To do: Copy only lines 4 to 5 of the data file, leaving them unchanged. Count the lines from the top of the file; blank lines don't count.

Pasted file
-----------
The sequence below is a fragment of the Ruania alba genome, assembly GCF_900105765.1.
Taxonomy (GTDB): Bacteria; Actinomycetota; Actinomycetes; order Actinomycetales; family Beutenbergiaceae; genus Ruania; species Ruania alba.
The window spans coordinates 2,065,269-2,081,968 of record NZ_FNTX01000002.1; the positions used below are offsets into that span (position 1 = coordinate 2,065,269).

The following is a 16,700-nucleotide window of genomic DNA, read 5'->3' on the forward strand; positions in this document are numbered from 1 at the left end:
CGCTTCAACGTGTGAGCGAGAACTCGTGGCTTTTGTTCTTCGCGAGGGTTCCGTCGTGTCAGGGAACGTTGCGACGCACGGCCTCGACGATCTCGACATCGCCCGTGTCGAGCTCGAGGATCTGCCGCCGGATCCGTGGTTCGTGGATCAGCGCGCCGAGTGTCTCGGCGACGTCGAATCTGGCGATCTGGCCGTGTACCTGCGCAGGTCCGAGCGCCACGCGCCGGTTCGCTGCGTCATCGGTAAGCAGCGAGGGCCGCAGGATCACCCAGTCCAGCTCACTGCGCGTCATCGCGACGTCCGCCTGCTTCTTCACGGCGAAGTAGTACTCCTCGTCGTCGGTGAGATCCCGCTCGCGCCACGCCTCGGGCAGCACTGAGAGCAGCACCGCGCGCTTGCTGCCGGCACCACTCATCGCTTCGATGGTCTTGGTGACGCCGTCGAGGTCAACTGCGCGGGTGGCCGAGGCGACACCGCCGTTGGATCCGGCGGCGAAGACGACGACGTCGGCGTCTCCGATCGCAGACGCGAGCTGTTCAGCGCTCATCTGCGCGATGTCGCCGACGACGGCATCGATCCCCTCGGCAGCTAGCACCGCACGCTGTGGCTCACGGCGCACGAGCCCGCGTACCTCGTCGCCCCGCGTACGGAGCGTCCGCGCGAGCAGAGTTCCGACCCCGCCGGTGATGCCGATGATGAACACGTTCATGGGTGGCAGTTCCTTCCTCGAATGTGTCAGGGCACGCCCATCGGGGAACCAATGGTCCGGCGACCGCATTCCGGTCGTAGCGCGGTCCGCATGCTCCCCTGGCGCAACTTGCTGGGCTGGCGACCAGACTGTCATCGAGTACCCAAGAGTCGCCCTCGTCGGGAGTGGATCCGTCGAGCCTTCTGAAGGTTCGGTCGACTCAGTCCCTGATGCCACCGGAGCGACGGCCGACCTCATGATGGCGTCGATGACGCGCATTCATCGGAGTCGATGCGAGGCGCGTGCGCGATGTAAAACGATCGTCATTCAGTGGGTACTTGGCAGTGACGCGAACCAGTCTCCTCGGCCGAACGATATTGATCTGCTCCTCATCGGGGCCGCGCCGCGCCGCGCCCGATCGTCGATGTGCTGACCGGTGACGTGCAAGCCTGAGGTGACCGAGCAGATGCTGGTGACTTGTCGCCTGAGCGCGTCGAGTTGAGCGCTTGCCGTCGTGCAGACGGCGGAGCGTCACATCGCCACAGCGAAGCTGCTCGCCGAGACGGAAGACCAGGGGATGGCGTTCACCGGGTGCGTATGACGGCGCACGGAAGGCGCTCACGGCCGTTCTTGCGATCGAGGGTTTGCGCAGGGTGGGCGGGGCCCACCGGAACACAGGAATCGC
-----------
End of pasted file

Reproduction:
The following is a 16,700-nucleotide window of genomic DNA, read 5'->3' on the forward strand; positions in this document are numbered from 1 at the left end:
CGCTTCAACGTGTGAGCGAGAACTCGTGGCTTTTGTTCTTCGCGAGGGTTCCGTCGTGTCAGGGAACGTTGCGACGCACGGCCTCGACGATCTCGACATCGCCCGTGTCGAGCTCGAGGATCTGCCGCCGGATCCGTGGTTCGTGGATCAGCGCGCCGAGTGTCTCGGCGACGTCGAATCTGGCGATCTGGCCGTGTACCTGCGCAGGTCCGAGCGCCACGCGCCGGTTCGCTGCGTCATCGGTAAGCAGCGAGGGCCGCAGGATCACCCAGTCCAGCTCACTGCGCGTCATCGCGACGTCCGCCTGCTTCTTCACGGCGAAGTAGTACTCCTCGTCGTCGGTGAGATCCCGCTCGCGCCACGCCTCGGGCAGCACTGAGAGCAGCACCGCGCGCTTGCTGCCGGCACCACTCATCGCTTCGATGGTCTTGGTGACGCCGTCGAGGTCAACTGCGCGGGTGGCCGAGGCGACACCGCCGTTGGATCCGGCGGCGAAGACGACGACGTCGGCGTCTCCGATCGCAGACGCGAGCTGTTCAGCGCTCATCTGCGCGATGTCGCCGACGACGGCATCGATCCCCTCGGCAGCTAGCACCGCACGCTGTGGCTCACGGCGCACGAGCCCGCGTACCTCGTCGCCCCGCGTACGGAGCGTCCGCGCGAGCAGAGTTCCGACCCCGCCGGTGATGCCGATGATGAACACGTTCATGGGTGGCAGTTCCTTCCTCGAATGTGTCAGGGCACGCCCATCGGGGAACCAATGGTCCGGCGACCGCATTCCGGTCGTAGCGCGGTCCGCATGCTCCCCTGGCGCAACTTGCTGGGCTGGCGACCAGACTGTCATCGAGTACCCAAGAGTCGCCCTCGTCGGGAGTGGATCCGTCGAGCCTTCTGAAGGTTCGGTCGACTCAGTCCCTGATGCCACCGGAGCGACGGCCGACCTCATGATGGCGTCGATGACGCGCATTCATCGGAGTCGATGCGAGGCGCGTGCGCGATGTAAAACGATCGTCATTCAGTGGGTACTTGGCAGTGACGCGAACCAGTCTCCTCGGCCGAACGATATTGATCTGCTCCTCATCGGGGCCGCGCCGCGCCGCGCCCGATCGTCGATGTGCTGACCGGTGACGTGCAAGCCTGAGGTGACCGAGCAGATGCTGGTGACTTGTCGCCTGAGCGCGTCGAGTTGAGCGCTTGCCGTCGTGCAGACGGCGGAGCGTCACATCGCCACAGCGAAGCTGCTCGCCGAGACGGAAGACCAGGGGATGGCGTTCACCGGGTGCGTATGACGGCGCACGGAAGGCGCTCACGGCCGTTCTTGCGATCGAGGGTTTGCGCAGGGTGGGCGGGGCCCACCGGAACACAGGAATCGC